“The knee-jerk reaction whenever you have grocers taking a hit like this is, ‘What is this going to do to the business?’” Martin said.
“One Should Always Fear Amazon”
By far the most acutely-felt fear, however, is that if Amazon is able to muscle its way into grocery – potentially mirroring the disruption it’s previously caused in the realms of publishing and many other sectors – what’s to stop it coming for the banking industry next? As Andrew Hovet, Director of Retail Banking Strategy at Novantas, respectfully warns: “One should always fear Amazon.”
Already, Amazon lends credit to its small-business clients – offering 12-month loans of up to $750,000. Since 2011, the company has provided $3 billion worth of loans to date, and now the Whole Foods deal could potentially open up new opportunities for Amazon to expand its lending business to the grocer’s suppliers, presenting a new threat to banks.
Dan O’Malley, CEO of Numerated Growth Technologies, said that the rising competition from Amazon in small-business lending should be pushing banks to invest in online commercial lending. “While nobody can touch banks’ pricing for real estate lending, if banks don’t invest in their C&I capabilities, other companies like Amazon can take business from them,” he said.
Is Banking Next?
In today’s world, omnichannel banking is what’s expected. There is of course much discussion about the future of the branch. However, no matter what’s said, and no matter how much head-scratching goes on concerning how banks are to continue to make the branch viable in the digital age, one thing remains certain – customers still want the option to visit their local branch in-person to discuss important financial issues.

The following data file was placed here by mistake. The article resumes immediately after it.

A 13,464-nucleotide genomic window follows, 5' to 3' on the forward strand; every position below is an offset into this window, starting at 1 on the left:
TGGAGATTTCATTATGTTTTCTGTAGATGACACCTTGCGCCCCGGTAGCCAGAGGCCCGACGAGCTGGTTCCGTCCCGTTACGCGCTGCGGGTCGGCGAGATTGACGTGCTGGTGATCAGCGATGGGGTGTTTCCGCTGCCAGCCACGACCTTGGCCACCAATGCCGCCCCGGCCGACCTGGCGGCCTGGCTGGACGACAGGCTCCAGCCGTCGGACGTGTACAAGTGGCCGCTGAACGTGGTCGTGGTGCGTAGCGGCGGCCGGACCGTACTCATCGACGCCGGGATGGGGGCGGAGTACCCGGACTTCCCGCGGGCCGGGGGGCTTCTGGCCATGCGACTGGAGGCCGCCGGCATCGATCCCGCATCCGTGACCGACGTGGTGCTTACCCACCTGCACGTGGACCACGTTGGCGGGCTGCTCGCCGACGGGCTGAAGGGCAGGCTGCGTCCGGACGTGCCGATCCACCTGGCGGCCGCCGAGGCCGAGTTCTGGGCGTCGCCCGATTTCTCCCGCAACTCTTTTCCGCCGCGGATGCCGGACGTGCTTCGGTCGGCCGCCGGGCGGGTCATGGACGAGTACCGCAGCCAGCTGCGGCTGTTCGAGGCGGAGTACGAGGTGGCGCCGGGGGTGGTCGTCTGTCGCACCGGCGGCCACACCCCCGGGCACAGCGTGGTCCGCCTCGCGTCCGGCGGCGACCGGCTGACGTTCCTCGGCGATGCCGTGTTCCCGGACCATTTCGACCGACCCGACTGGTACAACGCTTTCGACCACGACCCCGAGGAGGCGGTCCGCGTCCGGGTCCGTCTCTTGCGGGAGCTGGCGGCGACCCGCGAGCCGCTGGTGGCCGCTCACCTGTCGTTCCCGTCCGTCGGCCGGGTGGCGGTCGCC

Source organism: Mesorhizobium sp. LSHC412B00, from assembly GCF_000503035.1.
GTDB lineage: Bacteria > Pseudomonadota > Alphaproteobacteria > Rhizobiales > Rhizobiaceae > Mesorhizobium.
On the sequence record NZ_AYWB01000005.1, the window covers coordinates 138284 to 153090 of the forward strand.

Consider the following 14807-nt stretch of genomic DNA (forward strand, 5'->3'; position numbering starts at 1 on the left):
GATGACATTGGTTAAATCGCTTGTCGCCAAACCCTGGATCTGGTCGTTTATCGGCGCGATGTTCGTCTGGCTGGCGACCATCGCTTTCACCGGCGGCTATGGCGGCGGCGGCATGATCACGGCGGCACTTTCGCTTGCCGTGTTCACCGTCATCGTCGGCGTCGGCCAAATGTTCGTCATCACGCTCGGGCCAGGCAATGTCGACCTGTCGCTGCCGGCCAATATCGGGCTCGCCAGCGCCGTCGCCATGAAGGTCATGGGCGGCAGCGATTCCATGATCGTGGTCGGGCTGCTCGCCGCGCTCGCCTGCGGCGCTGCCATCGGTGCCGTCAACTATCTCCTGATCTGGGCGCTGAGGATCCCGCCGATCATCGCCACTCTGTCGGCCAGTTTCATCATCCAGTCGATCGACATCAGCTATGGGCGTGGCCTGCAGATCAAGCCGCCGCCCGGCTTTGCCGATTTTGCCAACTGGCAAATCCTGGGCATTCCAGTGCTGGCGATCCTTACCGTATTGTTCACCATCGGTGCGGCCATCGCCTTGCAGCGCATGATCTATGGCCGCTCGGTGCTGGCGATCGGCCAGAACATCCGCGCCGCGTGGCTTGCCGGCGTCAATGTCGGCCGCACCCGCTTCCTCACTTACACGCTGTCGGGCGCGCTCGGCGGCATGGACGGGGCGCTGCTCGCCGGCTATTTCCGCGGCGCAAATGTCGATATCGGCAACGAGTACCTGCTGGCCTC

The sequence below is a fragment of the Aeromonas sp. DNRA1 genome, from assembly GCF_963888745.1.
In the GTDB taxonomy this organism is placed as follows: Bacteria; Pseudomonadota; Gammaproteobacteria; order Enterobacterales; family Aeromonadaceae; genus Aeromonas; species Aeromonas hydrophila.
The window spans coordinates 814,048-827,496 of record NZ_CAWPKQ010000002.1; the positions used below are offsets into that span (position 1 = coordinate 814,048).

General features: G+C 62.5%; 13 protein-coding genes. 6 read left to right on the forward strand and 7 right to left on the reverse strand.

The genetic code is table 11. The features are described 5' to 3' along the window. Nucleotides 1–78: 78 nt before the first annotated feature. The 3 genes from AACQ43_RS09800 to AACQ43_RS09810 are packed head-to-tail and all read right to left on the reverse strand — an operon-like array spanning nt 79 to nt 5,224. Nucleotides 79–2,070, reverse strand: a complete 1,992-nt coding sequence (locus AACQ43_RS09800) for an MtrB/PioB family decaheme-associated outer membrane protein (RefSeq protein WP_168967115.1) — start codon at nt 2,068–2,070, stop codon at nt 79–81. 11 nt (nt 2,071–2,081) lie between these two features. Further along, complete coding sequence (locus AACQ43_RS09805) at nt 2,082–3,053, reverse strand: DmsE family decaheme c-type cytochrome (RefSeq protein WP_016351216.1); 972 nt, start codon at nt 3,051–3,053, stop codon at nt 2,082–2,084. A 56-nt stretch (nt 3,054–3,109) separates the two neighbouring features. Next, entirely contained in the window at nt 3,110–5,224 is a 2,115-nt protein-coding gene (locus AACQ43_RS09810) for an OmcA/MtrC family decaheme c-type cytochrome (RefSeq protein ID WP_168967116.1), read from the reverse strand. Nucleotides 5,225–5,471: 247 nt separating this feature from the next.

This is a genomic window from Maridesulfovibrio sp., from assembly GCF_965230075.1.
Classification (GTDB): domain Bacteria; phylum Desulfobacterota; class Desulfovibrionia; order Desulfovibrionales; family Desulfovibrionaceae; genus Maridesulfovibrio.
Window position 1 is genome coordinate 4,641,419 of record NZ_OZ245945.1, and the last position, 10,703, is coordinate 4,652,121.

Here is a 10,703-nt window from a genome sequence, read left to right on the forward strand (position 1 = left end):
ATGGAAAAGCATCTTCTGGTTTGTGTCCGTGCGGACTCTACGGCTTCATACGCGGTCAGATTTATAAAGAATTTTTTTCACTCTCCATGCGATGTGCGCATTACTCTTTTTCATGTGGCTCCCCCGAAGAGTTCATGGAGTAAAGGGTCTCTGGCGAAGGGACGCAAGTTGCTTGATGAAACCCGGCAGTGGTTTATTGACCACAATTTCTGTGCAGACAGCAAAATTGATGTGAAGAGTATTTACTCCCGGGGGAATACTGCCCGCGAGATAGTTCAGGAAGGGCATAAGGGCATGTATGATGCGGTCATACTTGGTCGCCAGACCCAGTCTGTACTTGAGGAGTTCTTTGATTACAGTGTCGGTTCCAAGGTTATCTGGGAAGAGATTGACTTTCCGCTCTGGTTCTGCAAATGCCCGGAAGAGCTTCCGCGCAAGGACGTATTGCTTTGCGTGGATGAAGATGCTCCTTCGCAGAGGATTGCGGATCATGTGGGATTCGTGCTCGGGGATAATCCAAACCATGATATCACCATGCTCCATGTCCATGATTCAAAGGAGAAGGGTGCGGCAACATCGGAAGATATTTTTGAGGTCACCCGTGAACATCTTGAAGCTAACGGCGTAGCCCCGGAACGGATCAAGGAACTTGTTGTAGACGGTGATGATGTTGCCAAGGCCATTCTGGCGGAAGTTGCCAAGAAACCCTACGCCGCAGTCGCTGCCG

“It comes back to that consumer need for something physical and tangible, at least in certain moments of truth,” Hovet said. But this means that it’s both a physical and digital presence that’s needed.
However, when it comes to omnichannel, consumers expect personalized and contextual experiences from banking of the same standard that they have grown used to in other industries. Presently, this exposes a gap in the existing financial industry that a data-rich tech company like Amazon is well-poised to fill. The consumer data that Amazon already has in its possession, its experience of turning that data into actionable growth opportunities, its artificial intelligence (AI) programs that predict consumer behaviors and throw up personalized promotions and recommendations – all of this is beginning to creep into the consumer finance space. And if Amazon does decide to barge into banking, armed with $21.5 billion in cash and short-term investments that it had at the end of the first quarter, its superior data capabilities mean that it certainly has the resources to do so.
The last word goes to Mark Hamrick, Senior Economic Analyst at Bankrate.com.
“One thing is very clear: Amazon is ingenious when it comes to possessing data, leveraging data and then figuring out new business lines with respect to the data they possess.”